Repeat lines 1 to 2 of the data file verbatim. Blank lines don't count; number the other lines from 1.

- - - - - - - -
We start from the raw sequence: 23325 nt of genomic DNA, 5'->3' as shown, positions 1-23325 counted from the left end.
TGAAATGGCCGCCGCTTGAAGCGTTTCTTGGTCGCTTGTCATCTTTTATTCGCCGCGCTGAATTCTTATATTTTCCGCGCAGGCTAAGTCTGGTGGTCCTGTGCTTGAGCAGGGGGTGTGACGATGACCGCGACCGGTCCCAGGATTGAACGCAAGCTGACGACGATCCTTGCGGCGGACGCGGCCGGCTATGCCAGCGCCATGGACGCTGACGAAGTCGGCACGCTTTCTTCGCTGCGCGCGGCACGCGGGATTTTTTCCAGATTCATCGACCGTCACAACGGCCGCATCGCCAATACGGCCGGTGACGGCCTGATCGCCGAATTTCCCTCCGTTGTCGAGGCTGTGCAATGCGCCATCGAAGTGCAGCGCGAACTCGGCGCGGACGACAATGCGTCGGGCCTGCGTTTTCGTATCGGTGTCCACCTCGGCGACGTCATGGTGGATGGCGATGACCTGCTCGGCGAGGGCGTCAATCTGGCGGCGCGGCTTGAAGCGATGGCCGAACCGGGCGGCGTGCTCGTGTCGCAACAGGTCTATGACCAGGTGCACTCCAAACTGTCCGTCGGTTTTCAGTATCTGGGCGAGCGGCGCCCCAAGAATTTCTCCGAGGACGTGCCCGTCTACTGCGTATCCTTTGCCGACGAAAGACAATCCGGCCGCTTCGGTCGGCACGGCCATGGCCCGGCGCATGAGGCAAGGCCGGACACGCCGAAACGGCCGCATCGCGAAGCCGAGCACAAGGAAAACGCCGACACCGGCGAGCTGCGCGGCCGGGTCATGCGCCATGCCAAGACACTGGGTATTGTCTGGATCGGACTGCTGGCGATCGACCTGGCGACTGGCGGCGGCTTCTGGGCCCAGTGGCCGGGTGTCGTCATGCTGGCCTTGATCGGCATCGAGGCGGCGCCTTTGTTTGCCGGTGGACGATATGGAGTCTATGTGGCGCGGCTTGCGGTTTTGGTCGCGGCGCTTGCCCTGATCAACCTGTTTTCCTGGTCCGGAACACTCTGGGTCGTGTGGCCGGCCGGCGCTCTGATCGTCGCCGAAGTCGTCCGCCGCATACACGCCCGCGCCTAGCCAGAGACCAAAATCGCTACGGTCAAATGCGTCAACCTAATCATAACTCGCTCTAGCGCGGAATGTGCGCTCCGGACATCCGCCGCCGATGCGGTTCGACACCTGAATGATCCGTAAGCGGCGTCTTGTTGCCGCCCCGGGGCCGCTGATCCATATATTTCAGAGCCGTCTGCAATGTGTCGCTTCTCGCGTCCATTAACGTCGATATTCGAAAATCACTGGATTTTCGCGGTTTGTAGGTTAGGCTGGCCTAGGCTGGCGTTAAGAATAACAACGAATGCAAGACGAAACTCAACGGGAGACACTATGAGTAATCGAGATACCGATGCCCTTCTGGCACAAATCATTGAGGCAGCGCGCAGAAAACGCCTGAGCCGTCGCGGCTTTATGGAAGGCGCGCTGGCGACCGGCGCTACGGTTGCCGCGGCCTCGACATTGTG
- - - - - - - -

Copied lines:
We start from the raw sequence: 23325 nt of genomic DNA, 5'->3' as shown, positions 1-23325 counted from the left end.
TGAAATGGCCGCCGCTTGAAGCGTTTCTTGGTCGCTTGTCATCTTTTATTCGCCGCGCTGAATTCTTATATTTTCCGCGCAGGCTAAGTCTGGTGGTCCTGTGCTTGAGCAGGGGGTGTGACGATGACCGCGACCGGTCCCAGGATTGAACGCAAGCTGACGACGATCCTTGCGGCGGACGCGGCCGGCTATGCCAGCGCCATGGACGCTGACGAAGTCGGCACGCTTTCTTCGCTGCGCGCGGCACGCGGGATTTTTTCCAGATTCATCGACCGTCACAACGGCCGCATCGCCAATACGGCCGGTGACGGCCTGATCGCCGAATTTCCCTCCGTTGTCGAGGCTGTGCAATGCGCCATCGAAGTGCAGCGCGAACTCGGCGCGGACGACAATGCGTCGGGCCTGCGTTTTCGTATCGGTGTCCACCTCGGCGACGTCATGGTGGATGGCGATGACCTGCTCGGCGAGGGCGTCAATCTGGCGGCGCGGCTTGAAGCGATGGCCGAACCGGGCGGCGTGCTCGTGTCGCAACAGGTCTATGACCAGGTGCACTCCAAACTGTCCGTCGGTTTTCAGTATCTGGGCGAGCGGCGCCCCAAGAATTTCTCCGAGGACGTGCCCGTCTACTGCGTATCCTTTGCCGACGAAAGACAATCCGGCCGCTTCGGTCGGCACGGCCATGGCCCGGCGCATGAGGCAAGGCCGGACACGCCGAAACGGCCGCATCGCGAAGCCGAGCACAAGGAAAACGCCGACACCGGCGAGCTGCGCGGCCGGGTCATGCGCCATGCCAAGACACTGGGTATTGTCTGGATCGGACTGCTGGCGATCGACCTGGCGACTGGCGGCGGCTTCTGGGCCCAGTGGCCGGGTGTCGTCATGCTGGCCTTGATCGGCATCGAGGCGGCGCCTTTGTTTGCCGGTGGACGATATGGAGTCTATGTGGCGCGGCTTGCGGTTTTGGTCGCGGCGCTTGCCCTGATCAACCTGTTTTCCTGGTCCGGAACACTCTGGGTCGTGTGGCCGGCCGGCGCTCTGATCGTCGCCGAAGTCGTCCGCCGCATACACGCCCGCGCCTAGCCAGAGACCAAAATCGCTACGGTCAAATGCGTCAACCTAATCATAACTCGCTCTAGCGCGGAATGTGCGCTCCGGACATCCGCCGCCGATGCGGTTCGACACCTGAATGATCCGTAAGCGGCGTCTTGTTGCCGCCCCGGGGCCGCTGATCCATATATTTCAGAGCCGTCTGCAATGTGTCGCTTCTCGCGTCCATTAACGTCGATATTCGAAAATCACTGGATTTTCGCGGTTTGTAGGTTAGGCTGGCCTAGGCTGGCGTTAAGAATAACAACGAATGCAAGACGAAACTCAACGGGAGACACTATGAGTAATCGAGATACCGATGCCCTTCTGGCACAAATCATTGAGGCAGCGCGCAGAAAACGCCTGAGCCGTCGCGGCTTTATGGAAGGCGCGCTGGCGACCGGCGCTACGGTTGCCGCGGCCTCGACATTGTG